However, research by creationists has revealed a large number of problems with radiometric dating.
In some cases such as Carbon-14 dating, radioactive dating actually gives strong evidence for a young Earth, while other methods such as K-Ar dating and Isochron dating are based on faulty assumptions and are so unreliable as to be useless.
The slope of the line equals the number of half-lives the parent isotope has passed since solidification.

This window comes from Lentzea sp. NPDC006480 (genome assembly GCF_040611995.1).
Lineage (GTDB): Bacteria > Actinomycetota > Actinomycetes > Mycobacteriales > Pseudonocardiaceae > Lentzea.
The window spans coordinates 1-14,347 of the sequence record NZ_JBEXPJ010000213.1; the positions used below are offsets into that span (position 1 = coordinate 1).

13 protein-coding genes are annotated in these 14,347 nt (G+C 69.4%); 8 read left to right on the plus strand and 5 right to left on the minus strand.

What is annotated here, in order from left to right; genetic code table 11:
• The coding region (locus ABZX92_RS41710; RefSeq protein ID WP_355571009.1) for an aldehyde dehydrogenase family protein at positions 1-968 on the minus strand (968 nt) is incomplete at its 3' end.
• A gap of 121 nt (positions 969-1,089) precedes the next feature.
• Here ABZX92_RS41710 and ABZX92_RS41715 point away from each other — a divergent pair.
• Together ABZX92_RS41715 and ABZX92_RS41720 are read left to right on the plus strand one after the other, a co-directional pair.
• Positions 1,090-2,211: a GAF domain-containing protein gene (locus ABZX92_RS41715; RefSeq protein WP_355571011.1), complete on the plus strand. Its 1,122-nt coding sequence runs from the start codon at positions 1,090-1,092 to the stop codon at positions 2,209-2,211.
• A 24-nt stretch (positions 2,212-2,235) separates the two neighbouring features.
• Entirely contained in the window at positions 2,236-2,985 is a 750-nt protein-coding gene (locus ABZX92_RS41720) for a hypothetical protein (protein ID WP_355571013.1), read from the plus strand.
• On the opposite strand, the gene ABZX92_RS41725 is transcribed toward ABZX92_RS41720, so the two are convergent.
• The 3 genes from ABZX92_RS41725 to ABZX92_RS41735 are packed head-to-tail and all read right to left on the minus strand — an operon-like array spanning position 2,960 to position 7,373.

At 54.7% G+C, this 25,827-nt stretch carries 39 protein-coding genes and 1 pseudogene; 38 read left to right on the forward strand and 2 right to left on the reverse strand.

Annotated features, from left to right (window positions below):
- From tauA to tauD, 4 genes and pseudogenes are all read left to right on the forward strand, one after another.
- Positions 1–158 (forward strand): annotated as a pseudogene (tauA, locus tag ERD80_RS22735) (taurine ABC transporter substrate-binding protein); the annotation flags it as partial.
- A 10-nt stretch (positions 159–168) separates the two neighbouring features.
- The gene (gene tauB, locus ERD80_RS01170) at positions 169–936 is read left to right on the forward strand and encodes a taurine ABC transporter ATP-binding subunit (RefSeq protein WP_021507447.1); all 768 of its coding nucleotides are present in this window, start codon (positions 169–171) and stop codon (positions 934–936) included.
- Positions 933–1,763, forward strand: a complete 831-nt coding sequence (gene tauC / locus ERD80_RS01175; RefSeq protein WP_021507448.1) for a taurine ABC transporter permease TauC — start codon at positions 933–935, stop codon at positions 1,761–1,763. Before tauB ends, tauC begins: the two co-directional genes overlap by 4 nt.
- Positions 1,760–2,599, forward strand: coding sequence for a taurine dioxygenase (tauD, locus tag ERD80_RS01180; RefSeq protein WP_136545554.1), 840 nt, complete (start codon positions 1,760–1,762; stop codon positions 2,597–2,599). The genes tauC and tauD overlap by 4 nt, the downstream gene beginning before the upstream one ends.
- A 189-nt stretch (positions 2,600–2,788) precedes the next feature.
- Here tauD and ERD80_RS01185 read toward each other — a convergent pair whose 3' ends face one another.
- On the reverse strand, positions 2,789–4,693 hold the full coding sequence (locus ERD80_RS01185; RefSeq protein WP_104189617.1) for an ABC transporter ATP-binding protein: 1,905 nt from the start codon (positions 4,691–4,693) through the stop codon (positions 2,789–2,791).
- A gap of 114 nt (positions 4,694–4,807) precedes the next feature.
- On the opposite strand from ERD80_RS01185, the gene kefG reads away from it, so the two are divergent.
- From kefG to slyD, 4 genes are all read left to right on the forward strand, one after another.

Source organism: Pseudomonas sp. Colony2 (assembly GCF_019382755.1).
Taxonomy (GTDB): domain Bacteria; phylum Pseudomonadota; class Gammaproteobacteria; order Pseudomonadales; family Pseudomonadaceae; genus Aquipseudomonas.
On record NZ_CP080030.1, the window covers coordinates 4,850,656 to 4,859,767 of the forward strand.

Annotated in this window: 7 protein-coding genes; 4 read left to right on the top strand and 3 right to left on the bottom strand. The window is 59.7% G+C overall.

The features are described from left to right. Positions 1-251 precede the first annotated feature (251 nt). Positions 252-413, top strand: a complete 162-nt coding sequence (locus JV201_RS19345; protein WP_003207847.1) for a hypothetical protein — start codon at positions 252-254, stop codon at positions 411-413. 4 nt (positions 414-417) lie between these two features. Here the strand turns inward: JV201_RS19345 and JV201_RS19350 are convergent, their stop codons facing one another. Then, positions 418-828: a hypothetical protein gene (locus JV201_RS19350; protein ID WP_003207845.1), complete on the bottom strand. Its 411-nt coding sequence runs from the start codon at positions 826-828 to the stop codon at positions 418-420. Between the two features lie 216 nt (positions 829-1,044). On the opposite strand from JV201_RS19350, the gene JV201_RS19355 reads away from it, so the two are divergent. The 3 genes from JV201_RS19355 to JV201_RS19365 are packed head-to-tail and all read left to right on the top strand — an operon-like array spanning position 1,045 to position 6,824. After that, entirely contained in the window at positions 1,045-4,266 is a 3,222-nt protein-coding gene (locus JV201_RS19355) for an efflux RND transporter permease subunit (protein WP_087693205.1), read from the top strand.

U has a known rate, and as such the number of tracks is theoretically related to the age of the sample.
Because fission-track dating requires a manual count of the fission tracks, the process is more prone to human error and bias than other radiometric dating methods.
It is further theorized that since all isotopes of the same element are chemically identical, they should be removed in proportional amounts, forming a straight line on the concordia diagram, that crosses the concordia curve at both the crystallization and the contamination date.
Loss of uranium moves the point up and to the right, while a loss of lead moves the point down and to the left.
Creation science is one theoretical system and evolution is another.